The mission of this blog is to share the experience of raising a puppy to become a service dog. There’s a lot to that enterprise, and by far the most interesting parts are those that involve teaching and living with the puppies. There’s also some PR involved, however.
Part of that transpires when you’re out in public with your trainee, working on teaching him or her to behave while grocery shopping or sitting in a movie theater or under the table at a restaurant or wherever. But occasionally, CCI sends out email requests for us to serve as emissaries for the organization at various events.
When it doesn’t involve too long a drive, I enjoy helping out when I can. Recently, Beverly and I responded to two such activities, both close to our neighborhood.
The first was a tiny Lion’s Club chapter that had requested a presentation about CCI for their monthly meeting. It was held in the back room of a waffle restaurant in Clairemont. Steve and I both accompanied Beverly to that one — an easy assignment: talking to eight seniors about the Canine Companions for Independence organization and the work it does. Several folks in the group already seemed to know a lot about the program. We spent about a half hour chatting with them, and they seemed pleased to have us.
The next day, Beverly and I showed up at a meeting room in Pacific Beach where we joined three other CCI trainees — including Beverly’s buddy Keegan. It turned out that this event, a monthly meeting of a group called Fortune Builders, was an opportunity to publicize CCI’s big fundraising activity of the year, Dogfest (which will take place later this month.)
The volunteer who is chairing this year’s event was there, along with her latest puppy, only four months old. But she didn’t make the pitch for donations. Another puppy-raiser who’s a longtime member of the Fortune Builders group took the microphone to do that.
This meant all that the rest of us had to do was stand around and let the meeting-goers see our dogs and pet them if they wanted to. Beverly excels at this.
“Tell us,” one lady in the audience requested, “what a typical day is like for Beverly.”
“Wow. It varies so much,” I responded. “Some days are terribly boring. She might go for a short walk or two, but she basically spends most of the day sleeping next to me or Steve, while we’re working at our desks. Other days she might spend the morning grocery shopping or — most thrilling — at a puppy social. Or she might be giving a presentation like this one.”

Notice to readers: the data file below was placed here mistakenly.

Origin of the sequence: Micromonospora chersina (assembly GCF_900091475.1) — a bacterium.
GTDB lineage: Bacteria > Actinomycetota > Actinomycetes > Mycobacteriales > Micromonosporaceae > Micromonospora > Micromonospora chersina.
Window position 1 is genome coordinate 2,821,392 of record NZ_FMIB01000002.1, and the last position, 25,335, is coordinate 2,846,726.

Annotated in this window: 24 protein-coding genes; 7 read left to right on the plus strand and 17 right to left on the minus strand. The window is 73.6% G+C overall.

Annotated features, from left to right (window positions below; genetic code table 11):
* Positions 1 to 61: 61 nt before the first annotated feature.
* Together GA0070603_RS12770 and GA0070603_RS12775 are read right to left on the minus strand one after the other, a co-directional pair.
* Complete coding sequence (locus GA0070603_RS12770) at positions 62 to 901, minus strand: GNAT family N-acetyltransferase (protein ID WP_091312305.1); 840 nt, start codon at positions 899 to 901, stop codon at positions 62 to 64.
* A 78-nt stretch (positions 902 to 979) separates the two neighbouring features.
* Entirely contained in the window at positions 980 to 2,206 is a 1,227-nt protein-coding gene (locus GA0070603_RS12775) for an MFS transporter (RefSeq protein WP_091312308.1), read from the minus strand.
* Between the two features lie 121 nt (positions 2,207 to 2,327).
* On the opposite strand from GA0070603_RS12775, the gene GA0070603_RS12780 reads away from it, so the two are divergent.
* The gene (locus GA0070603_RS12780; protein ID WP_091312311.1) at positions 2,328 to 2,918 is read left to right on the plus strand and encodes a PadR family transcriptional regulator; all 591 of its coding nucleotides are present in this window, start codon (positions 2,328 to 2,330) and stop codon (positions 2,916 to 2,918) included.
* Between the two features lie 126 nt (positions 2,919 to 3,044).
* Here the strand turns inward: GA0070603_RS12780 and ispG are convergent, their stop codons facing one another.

Truth be told, Beverly and I don’t do much public speaking. But last week I got a call from the volunteer coordinator for CCI’s Southwest region, asking if we could appear before a class of seniors at the Joan Kroc center in eastern San Diego to talk about what’s involved in raising a service dog. Since we had nothing special scheduled for that time slot (10 a.m. this morning), I was happy to accept.
I’d guess some 50 or 60 folks filled the seats in the center’s “Rolando Room,” which made it feel like our effort to get there was worth it. Moreover, the audience seemed to hang on my words, and after I talked for a half hour or so, many asked perceptive questions. Beverly, I’m happy to report, was on her best behavior. She went Down at my command, and although she occasionally got bored and stood up, she immediately resumed her position when I redirected her. She gazed up at me adoringly, appearing to hang on my every word.
The folks in the audience asked about everything from how the dogs are named to what happens to those who don’t make it to what I thought about folks who try to pass off their pets as being service dogs (even those who’ve had no training.) I enjoyed trying to answer them all, including the follow-up question posed by that lady who asked about Beverly’s typical routine. What she really wanted to know, she clarified, was whether we trained our puppies for a certain period of time every day. I told her that Steve’s been making an effort to go out in the late afternoons for a short training session. But more often than not, the training was interwoven into the fabric of each day — Stays, Downs, Waits, and other commands issued as the context dictated. And occasionally, opportunities to try and be good in front of an audience.